Pakistani security services have arrested four men belonging to the Jamaat-ud-Dawa charity which New Delhi believes is the political wing of the banned group Lashkar-e-Taiba. Locals do not believe they were involved in the Mumbai attacks.
AFP - The anti-militant operation Pakistan launched in the wake of the Mumbai attacks has thrown the global spotlight on a group known largely for its relief work after the 2005 earthquake in Kashmir.
Jamaat-ud-Dawa operates hospitals, schools and relief centres across Pakistan, but is widely viewed as the political arm of Lashkar-e-Taiba (LeT), the outlawed Kashmiri militant group India blames for the Mumbai attacks.
The United States lists Jamaat-ud-Dawa as a terrorist organisation due to its links with LeT and on Sunday Pakistan, under intense pressure from Washington, raided a camp operated by the group, arresting 15 people.
The charity was set up by LeT founder Hafiz Saeed, a fiery Islamist reported to be on a list of people India has demanded Pakistan hand over in the wake of the bombings, and who has twice been placed under house arrest.
It operates out of a sprawling headquarters in Muridke, near the eastern city of Lahore, originally set up by the militant group as a training camp.
Three days after the raid on the camp in Pakistani-controlled Kashmir where LeT is active, there had been no move on the huge complex, which now contains a hospital, a mosque and schools.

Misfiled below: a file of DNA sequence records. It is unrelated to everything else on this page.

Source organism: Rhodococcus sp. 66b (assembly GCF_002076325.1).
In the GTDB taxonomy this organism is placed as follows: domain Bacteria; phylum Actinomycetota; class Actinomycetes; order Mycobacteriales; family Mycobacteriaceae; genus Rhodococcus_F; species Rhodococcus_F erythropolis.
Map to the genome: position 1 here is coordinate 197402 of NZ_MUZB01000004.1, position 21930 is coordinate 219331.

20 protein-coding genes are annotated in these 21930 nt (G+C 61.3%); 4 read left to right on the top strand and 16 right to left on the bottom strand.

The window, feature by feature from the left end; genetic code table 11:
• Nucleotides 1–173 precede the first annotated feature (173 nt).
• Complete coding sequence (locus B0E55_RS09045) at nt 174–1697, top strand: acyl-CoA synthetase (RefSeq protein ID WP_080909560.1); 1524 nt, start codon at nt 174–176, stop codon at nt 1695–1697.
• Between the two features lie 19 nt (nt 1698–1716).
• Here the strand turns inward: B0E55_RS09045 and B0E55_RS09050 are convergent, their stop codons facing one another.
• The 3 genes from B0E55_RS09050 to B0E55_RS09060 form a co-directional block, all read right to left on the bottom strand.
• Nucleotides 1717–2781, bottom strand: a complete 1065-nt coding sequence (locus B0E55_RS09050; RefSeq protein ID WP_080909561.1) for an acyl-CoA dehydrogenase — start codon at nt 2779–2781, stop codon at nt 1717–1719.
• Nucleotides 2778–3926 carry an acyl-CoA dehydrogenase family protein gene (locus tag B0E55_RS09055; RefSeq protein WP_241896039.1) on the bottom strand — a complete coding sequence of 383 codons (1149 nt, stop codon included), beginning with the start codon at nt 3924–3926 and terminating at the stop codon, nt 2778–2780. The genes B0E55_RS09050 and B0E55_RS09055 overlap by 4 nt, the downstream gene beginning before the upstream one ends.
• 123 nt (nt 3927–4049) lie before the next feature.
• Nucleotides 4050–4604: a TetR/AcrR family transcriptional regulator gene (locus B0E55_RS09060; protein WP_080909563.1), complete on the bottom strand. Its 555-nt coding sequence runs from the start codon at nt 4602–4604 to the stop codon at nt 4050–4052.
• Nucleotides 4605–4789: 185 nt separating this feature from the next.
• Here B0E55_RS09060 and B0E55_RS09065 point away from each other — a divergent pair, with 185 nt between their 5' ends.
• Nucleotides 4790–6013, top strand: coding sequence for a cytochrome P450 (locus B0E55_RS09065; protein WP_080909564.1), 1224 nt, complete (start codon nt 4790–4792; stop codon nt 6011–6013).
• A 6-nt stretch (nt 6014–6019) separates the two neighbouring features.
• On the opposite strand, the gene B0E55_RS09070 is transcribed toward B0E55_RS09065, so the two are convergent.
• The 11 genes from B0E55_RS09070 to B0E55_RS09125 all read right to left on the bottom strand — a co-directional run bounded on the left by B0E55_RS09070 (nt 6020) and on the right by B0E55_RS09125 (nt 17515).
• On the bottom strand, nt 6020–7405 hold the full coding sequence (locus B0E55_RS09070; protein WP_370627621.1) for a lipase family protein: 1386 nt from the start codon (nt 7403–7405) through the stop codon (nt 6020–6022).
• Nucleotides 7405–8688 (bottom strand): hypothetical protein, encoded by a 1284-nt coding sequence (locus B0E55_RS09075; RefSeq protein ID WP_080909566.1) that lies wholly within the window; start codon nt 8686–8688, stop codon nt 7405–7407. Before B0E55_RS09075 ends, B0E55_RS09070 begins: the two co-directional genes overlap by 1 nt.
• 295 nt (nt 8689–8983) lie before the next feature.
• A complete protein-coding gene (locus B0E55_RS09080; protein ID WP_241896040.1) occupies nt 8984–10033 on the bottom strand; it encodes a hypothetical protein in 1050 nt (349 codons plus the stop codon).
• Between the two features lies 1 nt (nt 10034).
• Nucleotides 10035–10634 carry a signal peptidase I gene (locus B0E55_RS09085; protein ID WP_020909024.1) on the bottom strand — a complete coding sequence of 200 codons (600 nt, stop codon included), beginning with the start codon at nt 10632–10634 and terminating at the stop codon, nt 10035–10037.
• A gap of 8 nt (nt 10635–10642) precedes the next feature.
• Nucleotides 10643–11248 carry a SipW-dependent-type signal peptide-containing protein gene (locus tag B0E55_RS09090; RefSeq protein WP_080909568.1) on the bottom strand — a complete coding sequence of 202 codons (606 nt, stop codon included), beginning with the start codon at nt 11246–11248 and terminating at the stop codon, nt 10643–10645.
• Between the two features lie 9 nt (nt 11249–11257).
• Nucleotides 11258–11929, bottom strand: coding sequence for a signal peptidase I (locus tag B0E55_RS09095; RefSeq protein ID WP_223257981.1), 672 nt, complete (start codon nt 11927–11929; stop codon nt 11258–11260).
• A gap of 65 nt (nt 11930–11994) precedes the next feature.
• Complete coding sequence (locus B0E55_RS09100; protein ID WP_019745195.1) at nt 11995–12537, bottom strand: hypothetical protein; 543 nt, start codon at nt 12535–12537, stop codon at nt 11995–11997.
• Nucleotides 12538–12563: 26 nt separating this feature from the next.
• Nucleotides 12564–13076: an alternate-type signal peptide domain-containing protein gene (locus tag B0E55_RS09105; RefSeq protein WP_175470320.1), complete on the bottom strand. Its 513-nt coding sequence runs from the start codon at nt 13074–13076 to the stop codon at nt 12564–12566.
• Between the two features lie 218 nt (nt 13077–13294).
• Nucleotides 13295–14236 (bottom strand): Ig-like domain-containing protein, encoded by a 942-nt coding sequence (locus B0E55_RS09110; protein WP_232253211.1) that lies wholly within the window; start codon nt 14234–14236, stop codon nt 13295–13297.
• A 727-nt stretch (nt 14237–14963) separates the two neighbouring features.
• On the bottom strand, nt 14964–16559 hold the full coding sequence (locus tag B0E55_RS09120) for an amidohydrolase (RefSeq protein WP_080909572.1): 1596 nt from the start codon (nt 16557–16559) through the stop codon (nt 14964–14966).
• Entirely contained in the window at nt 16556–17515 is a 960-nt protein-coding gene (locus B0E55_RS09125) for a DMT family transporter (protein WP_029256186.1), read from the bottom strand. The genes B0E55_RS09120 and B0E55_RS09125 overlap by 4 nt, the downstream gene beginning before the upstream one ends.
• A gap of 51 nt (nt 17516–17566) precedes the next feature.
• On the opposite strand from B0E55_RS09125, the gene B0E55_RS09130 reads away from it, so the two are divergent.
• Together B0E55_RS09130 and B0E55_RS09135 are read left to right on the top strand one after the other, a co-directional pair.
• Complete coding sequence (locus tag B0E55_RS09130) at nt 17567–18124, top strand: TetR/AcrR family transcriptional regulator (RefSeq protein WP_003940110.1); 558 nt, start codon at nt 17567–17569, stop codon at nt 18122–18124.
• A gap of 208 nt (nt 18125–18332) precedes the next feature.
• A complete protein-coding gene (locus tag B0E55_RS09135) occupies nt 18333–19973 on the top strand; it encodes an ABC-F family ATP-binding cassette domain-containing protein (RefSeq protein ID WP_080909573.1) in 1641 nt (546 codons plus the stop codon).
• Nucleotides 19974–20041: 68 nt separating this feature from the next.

An AFP reporter who travelled to the complex on Wednesday saw no police outside the heavily-guarded site, where the atmosphere was calm as workers sorted through donations for this week's Muslim festival of Eid-al-Adha.
Inside the complex, manager Abu Ahsan said the group had no links with terrorism and that workers at the site had spent the past few days slaughtering animals for Eid and donating the meat to earthquake victims.
"We are engaged in relief work, we provided help to thousands of affected people in the quake-hit areas of Pakistan," he told AFP.
"We condemn terrorism, it is against Islam, and we have nothing to do with Lashkar-e-Taiba."
Jamaat-ud-Dawa was among the first to deliver aid to the victims of the huge 2005 earthquake in Kashmir and was also active in relief work after October's quake in Baluchistan, which left thousands homeless.
The head of the group in Pakistani Kashmir, where Sunday's raid took place, said Wednesday the targeted camp housed a religious school and denied allegations it was also used as a terrorist training camp.
"Training camps are not located within the city limits," Abdul Aziz Alvi told journalists in the state capital Muzaffarabad, near the site of the camp.
"Those arrested were teachers, but we don't know how many have been taken away," he added.
Alvi, who wore a beard and traditional shalwar kameez, said the site had now been taken over by Pakistan security forces and that the crackdown was continuing, although he could not say how many had been arrested.
Reports in Pakistan say the military has sealed off several more Jamaat-ud-Dawa offices in the country's North West Frontier Province as part of its crackdown on militant groups in the country.
India says the charity is a front for LeT, which it also accuses over an attack on its parliament in 2001 that pushed the two neighbours to the brink of war, and has demanded Pakistan outlaw the organisation.
But Pakistan has stressed it will act in its own interests, and will not bow to pressure from its historic rival, India.
"Whatever action we take will be in the interest of the country and its people," Pakistan's Prime Minister Yousuf Raza Gilani said this week.
"We are not doing anything under Indian pressure."
Date created : 2008-12-11